Last week, a Texas teenager who pleaded guilty to driving drunk and killing four people avoided jail time after a judge sentenced him to receive treatment and 10 years’ probation. In the case, a psychologist called by defense lawyers described the teen as a product of “affluenza”—which refers to how his family’s wealth and his privileged upbringing led to no limits ever being set for him. The case quickly burst into the national spotlight and even led to an online petition demanding the judge be removed from the bench. Here, Northeastern law professor Daniel Medwed, an expert in criminal law and criminal procedure, examines the case, saying that while he was surprised by the judge’s sentence, he doesn’t expect “affluenza” to become “affluential” in legal circles.
What was your reaction to this case and the judge’s sentence?
I’m not shocked that a defense lawyer came up with it. They’re ethically obligated to serve as zealous advocates for their clients. In a case like this, which was presumably very challenging for the defense lawyer, this “spoiled brat” defense upholds that obligation. But while I’m not surprised that defense counsel sold it, I am surprised the judge bought it. On a gut level, it seems like a specious argument, that because you have so many advantages in life and permissive parents therefore you shouldn’t be held as accountable as someone without those advantages.
That said, this is a juvenile case, and many juvenile court judges are interested in the defendants’ rehabilitation and the idea that teenagers can change with the right treatment. Counseling and rehabilitation are often part of a juvenile’s sentence, and it’s worth noting that 10 years’ probation is not insignificant. Violating probation could mean he faces detention. Still, I was fundamentally disturbed to hear that there was no detention time in a case in which four people lost their lives. I see it as a slap on the wrist and I was personally upset, having defended many poor, indigent clients who received stiff sentences.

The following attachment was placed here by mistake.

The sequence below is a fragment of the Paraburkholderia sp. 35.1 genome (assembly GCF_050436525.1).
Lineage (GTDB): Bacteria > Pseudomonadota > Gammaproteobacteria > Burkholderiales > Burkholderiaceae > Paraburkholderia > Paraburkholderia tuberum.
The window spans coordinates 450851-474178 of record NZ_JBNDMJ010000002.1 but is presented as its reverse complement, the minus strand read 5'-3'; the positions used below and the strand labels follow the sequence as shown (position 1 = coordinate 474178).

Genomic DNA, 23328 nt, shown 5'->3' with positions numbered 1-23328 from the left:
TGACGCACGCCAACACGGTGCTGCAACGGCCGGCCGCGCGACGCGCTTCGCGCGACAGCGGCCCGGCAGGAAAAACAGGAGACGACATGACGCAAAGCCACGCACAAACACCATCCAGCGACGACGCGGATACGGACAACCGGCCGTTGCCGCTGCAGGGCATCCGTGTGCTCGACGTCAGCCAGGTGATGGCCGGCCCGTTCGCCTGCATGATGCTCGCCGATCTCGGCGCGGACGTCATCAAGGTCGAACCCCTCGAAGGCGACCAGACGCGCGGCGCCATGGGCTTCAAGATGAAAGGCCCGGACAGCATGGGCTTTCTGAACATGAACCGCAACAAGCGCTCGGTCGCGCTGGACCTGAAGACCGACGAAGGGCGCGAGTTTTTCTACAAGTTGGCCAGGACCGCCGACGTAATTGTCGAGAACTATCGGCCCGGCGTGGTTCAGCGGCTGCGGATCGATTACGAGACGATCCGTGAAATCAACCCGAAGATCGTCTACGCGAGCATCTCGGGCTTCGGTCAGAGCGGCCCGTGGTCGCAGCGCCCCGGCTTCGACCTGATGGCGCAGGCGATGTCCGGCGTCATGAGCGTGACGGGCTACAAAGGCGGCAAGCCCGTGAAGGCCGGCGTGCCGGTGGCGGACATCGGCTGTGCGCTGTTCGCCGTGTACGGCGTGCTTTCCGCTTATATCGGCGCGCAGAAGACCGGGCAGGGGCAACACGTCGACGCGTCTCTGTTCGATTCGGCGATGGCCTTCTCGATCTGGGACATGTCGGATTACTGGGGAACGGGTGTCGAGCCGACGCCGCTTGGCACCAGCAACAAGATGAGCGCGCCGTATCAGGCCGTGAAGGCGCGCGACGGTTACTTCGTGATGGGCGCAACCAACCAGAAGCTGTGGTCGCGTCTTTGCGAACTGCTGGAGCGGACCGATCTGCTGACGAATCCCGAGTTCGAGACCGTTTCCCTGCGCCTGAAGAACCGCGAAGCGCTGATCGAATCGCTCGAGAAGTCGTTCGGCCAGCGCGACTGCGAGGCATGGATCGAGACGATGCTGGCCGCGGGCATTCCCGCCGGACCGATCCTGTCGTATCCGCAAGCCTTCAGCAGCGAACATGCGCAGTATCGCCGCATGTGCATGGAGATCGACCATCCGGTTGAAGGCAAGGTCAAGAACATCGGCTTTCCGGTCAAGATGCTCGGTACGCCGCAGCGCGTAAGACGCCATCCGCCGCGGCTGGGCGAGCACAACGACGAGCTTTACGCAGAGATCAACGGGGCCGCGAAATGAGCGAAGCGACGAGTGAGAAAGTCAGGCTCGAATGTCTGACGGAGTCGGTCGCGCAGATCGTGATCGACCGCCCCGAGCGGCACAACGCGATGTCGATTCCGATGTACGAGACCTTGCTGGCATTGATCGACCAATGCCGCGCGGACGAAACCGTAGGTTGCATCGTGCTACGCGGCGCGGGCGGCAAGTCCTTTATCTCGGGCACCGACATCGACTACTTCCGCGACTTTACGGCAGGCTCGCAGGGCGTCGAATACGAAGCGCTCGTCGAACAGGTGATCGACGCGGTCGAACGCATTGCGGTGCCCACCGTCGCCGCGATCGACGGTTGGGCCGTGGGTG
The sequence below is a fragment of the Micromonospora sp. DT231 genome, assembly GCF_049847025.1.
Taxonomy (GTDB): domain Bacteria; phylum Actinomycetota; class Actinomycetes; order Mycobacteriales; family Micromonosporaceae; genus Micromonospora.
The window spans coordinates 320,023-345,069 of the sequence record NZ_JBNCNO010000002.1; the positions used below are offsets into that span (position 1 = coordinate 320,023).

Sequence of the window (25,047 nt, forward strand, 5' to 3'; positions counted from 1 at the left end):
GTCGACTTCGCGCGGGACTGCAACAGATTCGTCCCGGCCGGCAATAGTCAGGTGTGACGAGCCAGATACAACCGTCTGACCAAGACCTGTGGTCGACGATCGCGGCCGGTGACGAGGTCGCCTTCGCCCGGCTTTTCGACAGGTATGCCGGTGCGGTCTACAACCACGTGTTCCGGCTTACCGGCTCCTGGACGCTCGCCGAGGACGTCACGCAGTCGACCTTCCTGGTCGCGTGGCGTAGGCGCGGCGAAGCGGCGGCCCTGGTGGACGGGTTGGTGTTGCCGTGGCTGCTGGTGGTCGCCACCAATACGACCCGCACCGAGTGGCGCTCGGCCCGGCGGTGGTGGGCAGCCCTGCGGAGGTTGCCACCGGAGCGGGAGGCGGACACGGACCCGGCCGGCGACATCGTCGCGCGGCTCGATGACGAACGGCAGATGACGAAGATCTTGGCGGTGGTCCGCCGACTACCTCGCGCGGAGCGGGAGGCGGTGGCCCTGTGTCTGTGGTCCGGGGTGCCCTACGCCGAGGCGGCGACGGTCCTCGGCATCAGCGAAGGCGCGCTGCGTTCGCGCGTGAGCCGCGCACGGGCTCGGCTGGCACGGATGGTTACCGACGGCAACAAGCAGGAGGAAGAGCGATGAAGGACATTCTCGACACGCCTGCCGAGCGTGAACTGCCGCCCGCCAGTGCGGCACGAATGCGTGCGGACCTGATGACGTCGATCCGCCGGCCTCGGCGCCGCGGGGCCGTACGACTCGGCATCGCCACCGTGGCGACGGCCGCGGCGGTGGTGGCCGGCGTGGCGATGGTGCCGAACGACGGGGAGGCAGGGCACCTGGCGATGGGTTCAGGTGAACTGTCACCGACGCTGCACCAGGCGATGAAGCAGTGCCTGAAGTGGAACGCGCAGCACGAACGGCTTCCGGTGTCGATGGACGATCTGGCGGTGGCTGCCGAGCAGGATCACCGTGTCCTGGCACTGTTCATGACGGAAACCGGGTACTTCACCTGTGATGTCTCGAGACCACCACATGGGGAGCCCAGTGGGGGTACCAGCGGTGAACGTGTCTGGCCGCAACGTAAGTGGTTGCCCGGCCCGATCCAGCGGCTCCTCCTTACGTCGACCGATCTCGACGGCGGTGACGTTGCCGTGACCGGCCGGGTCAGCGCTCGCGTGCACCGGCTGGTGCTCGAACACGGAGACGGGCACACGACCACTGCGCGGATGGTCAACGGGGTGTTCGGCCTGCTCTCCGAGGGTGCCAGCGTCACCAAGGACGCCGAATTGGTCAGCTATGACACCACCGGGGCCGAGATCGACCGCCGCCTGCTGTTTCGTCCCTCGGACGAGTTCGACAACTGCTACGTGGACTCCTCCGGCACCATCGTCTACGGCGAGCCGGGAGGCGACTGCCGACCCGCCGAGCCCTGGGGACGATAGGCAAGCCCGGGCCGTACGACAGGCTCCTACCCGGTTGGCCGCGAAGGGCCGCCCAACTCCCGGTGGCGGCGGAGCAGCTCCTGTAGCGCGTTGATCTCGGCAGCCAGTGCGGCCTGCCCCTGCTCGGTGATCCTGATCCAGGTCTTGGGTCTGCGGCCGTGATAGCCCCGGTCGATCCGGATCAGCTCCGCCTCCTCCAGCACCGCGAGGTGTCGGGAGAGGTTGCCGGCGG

What impact might this ruling have on future cases or those in the legal profession?
I don’t think “affluenza” will be “affluential” in legal circles, in part because of the reaction to this case. I don’t foresee many defense lawyers trotting out this argument; I assume other judges won’t react well and won’t want to be the next one criticized for being soft on a “spoiled brat.”
One of the biggest issues here is the lack of equity. Defense lawyers often argue that their clients’ impoverished or dysfunctional upbringings should partially excuse their behavior because they didn’t receive the same lessons and guidance growing up that other, more privileged children received. Although that defense rarely succeeds, arguing that someone’s background excuses criminal conduct has been staple of criminal justice for ages. What’s unusual here is the argument that wealth is a disadvantage.
What do you make of how much attention this case has received?
This case is an example of how social media and the Internet can take a relatively obscure case and create a national debate. In the pre-Internet days, I doubt this case would be picked up like it has today. The idea that within hours, hundreds of media outlets were writing and talking about it is fascinating. What this means is that many more people—lawyers, judges, potential jurors—are aware of this defense. It’s an interesting illustration of the changing nature of legal practice in the age of social media and the 24/7 news cycle.
This is a good thing in some respects, because social media and the Internet can provide transparency. A cost, however, is accuracy, because in a land where 140 characters sometimes can be the limit on conveyance of information, things will be left out or twisted inadvertently. So the benefits are transparency and that knowledge is power. The downside is that this breadth of information comes at the expense of depth. It’s a mixed bag, but generally making people aware of these cases and leading to a debate is a positive development.